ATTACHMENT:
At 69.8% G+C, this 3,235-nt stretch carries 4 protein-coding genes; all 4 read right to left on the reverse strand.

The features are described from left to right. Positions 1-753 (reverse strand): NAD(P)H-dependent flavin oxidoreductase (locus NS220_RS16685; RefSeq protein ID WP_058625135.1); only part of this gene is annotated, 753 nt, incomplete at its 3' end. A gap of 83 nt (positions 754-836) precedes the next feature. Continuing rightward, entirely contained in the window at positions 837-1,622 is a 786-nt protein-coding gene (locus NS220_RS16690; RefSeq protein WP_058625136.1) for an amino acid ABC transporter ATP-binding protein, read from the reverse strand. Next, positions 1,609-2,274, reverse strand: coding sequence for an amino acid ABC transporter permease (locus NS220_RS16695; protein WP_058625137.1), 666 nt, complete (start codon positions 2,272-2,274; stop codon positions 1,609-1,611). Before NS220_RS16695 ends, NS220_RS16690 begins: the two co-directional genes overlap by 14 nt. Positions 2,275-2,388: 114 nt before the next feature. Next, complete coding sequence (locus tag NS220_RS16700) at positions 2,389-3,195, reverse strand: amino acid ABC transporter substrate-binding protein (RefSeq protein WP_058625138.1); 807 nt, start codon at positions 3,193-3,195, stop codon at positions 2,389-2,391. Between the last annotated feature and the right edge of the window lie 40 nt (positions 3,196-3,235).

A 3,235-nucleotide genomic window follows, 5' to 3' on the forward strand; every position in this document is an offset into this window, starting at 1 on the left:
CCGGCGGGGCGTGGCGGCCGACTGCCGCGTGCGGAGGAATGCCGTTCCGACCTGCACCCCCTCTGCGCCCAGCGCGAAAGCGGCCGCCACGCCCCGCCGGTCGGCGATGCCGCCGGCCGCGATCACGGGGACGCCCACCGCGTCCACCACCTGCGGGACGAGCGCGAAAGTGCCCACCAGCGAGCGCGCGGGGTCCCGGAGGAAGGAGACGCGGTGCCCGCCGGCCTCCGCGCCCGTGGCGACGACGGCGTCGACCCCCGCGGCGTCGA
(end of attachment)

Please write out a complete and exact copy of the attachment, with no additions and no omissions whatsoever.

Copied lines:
At 69.8% G+C, this 3,235-nt stretch carries 4 protein-coding genes; all 4 read right to left on the reverse strand.

The features are described from left to right. Positions 1-753 (reverse strand): NAD(P)H-dependent flavin oxidoreductase (locus NS220_RS16685; RefSeq protein ID WP_058625135.1); only part of this gene is annotated, 753 nt, incomplete at its 3' end. A gap of 83 nt (positions 754-836) precedes the next feature. Continuing rightward, entirely contained in the window at positions 837-1,622 is a 786-nt protein-coding gene (locus NS220_RS16690; RefSeq protein WP_058625136.1) for an amino acid ABC transporter ATP-binding protein, read from the reverse strand. Next, positions 1,609-2,274, reverse strand: coding sequence for an amino acid ABC transporter permease (locus NS220_RS16695; protein WP_058625137.1), 666 nt, complete (start codon positions 2,272-2,274; stop codon positions 1,609-1,611). Before NS220_RS16695 ends, NS220_RS16690 begins: the two co-directional genes overlap by 14 nt. Positions 2,275-2,388: 114 nt before the next feature. Next, complete coding sequence (locus tag NS220_RS16700) at positions 2,389-3,195, reverse strand: amino acid ABC transporter substrate-binding protein (RefSeq protein WP_058625138.1); 807 nt, start codon at positions 3,193-3,195, stop codon at positions 2,389-2,391. Between the last annotated feature and the right edge of the window lie 40 nt (positions 3,196-3,235).

A 3,235-nucleotide genomic window follows, 5' to 3' on the forward strand; every position in this document is an offset into this window, starting at 1 on the left:
CCGGCGGGGCGTGGCGGCCGACTGCCGCGTGCGGAGGAATGCCGTTCCGACCTGCACCCCCTCTGCGCCCAGCGCGAAAGCGGCCGCCACGCCCCGCCGGTCGGCGATGCCGCCGGCCGCGATCACGGGGACGCCCACCGCGTCCACCACCTGCGGGACGAGCGCGAAAGTGCCCACCAGCGAGCGCGCGGGGTCCCGGAGGAAGGAGACGCGGTGCCCGCCGGCCTCCGCGCCCGTGGCGACGACGGCGTCGACCCCCGCGGCGTCGA